Published 28 Jun 2018
Despite the similarity of the two words, they are actually very different terms when it comes to making a legal case for invalidating a Will in NSW. If you suspect there is something unusual or suspicious about the provisions in your loved one's Will, read on to see whether fraud or forgery may be at play and discover how you can challenge the validity of the document.
What is Will fraud?
Will fraud occurs when the testator is tricked into signing a Will. Examples of fraud include:
Fraud can occur if the Will-maker is temporarily incapable of making rational decisions - on medication, for example - or if they are presented with another similar-looking document.
What is Will forgery?
Forgery differs from fraud in that the deceased will likely not have been involved in creating or signing their Will. Normally, cases of Will forgery can be broken down into two categories; issues with the document itself or suspicion around the signatures and witnesses.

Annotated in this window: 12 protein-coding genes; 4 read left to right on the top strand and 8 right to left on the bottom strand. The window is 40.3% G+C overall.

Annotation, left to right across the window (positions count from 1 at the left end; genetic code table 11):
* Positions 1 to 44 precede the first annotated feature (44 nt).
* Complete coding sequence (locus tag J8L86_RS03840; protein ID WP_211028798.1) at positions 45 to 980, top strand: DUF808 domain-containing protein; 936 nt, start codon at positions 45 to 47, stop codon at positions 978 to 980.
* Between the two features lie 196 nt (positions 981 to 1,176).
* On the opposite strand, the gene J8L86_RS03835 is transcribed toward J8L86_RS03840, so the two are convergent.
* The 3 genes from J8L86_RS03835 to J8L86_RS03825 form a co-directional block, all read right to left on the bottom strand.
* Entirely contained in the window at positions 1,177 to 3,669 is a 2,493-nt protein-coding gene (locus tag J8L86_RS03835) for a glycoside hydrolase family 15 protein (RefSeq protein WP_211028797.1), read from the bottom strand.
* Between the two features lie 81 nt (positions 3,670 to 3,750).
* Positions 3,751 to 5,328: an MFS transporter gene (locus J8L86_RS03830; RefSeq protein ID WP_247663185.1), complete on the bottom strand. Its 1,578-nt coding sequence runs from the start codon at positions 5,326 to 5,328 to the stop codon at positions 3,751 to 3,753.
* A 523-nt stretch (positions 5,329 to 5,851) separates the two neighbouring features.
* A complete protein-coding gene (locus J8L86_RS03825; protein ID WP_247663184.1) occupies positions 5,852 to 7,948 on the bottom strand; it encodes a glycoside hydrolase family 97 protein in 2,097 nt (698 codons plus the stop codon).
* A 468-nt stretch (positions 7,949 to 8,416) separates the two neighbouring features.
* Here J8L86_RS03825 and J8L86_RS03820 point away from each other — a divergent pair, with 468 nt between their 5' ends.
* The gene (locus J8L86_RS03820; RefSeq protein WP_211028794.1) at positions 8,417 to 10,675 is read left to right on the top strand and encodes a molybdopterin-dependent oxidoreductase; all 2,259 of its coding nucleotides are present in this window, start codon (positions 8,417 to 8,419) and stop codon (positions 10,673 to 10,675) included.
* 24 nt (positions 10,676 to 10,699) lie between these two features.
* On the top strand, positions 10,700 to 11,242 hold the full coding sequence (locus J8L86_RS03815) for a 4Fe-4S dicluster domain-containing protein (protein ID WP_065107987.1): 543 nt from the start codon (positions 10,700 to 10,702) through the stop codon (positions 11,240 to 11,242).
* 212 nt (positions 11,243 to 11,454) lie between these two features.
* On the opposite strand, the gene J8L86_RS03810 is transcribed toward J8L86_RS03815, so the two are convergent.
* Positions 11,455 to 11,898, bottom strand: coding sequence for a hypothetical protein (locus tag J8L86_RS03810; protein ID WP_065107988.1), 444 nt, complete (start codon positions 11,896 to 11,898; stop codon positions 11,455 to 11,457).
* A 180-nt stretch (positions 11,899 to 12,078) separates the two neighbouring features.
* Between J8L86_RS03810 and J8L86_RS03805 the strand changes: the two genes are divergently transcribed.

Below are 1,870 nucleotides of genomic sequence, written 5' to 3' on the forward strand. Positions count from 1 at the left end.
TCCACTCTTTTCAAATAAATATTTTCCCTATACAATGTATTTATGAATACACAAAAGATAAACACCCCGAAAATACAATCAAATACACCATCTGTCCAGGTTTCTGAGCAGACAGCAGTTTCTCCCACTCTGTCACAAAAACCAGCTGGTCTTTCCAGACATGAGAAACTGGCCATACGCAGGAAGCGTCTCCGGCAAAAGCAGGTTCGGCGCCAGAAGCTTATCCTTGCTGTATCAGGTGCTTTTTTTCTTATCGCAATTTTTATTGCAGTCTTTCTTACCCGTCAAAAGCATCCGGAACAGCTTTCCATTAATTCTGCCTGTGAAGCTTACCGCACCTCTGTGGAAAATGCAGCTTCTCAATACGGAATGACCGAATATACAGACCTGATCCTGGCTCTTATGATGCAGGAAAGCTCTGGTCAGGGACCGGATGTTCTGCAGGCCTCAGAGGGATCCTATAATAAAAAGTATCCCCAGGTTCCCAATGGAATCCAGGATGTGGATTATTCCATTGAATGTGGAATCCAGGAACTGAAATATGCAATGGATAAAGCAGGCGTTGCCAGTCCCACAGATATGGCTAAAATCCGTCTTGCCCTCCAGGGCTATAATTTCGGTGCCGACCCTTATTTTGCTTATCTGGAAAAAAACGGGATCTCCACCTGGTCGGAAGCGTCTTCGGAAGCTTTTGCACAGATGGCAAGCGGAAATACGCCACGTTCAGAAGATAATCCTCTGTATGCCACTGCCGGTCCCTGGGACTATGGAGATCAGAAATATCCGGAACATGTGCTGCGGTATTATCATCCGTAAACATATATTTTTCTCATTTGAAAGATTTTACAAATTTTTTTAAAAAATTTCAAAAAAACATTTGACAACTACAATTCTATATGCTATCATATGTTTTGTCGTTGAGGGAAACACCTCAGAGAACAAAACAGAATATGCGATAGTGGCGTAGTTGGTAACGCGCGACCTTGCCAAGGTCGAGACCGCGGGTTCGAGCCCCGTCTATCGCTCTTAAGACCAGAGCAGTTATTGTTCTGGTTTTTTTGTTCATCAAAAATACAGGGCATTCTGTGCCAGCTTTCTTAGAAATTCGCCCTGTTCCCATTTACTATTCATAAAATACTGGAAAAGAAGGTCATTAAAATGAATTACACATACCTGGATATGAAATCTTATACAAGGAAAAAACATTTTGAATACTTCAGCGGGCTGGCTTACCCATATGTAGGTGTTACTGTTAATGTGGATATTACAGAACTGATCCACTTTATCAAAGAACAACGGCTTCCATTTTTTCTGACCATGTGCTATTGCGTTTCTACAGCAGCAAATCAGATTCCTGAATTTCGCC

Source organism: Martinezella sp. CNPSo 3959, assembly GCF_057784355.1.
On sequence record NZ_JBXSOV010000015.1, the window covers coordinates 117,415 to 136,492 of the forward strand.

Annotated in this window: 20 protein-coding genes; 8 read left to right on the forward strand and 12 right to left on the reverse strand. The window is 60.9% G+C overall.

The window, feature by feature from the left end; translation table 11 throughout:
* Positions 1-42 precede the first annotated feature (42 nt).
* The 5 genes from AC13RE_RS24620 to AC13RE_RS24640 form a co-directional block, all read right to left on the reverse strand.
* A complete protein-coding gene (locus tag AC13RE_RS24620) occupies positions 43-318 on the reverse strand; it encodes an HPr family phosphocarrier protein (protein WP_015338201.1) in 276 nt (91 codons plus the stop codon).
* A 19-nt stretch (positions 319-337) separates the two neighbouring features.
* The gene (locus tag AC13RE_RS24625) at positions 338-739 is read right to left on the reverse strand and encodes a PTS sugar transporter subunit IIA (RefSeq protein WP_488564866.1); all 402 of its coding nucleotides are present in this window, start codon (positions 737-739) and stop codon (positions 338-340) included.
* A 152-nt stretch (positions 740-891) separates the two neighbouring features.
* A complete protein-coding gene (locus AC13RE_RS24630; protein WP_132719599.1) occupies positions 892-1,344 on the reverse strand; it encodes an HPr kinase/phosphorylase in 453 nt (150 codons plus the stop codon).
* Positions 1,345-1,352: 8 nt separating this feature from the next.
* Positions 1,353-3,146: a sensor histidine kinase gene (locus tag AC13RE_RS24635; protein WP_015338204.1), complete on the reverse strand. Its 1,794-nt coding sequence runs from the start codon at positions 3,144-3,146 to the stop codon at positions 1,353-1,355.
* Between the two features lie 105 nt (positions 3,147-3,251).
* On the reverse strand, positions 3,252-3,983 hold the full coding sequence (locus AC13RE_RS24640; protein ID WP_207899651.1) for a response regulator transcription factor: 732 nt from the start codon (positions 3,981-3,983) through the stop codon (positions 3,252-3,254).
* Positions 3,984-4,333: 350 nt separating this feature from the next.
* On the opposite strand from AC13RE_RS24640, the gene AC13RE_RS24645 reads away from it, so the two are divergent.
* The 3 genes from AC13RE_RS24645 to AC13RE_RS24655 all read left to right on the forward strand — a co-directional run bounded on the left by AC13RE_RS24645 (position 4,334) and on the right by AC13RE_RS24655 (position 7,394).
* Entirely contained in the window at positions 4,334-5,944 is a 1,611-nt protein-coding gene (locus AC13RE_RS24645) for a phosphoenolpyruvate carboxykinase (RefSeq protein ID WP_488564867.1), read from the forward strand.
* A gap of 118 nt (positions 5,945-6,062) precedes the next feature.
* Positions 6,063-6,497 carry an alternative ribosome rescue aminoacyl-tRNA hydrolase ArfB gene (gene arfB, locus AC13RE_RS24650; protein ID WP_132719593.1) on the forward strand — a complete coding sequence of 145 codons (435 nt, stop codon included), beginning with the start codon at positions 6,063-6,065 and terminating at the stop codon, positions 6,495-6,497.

There are a number of circumstances that could be cause for suspicion within both counts of forgery, including these examples in the former:
Here are some examples that may be suspicious in the event of the latter:
How do I fight Will fraud and forgery?
Both claims are notoriously difficult to prove in court as they require an intimate understanding of the Will construction process and sometimes the input of outside expertise, such as a specialist in analysing handwriting to check for evidence of forged signatures.
If you think your loved one's estate has been meddled with, you should seek the advice of Will & Estate solicitors, to ensure there is no foul play involved. For more information, contact Gerard Malouf & Partners today.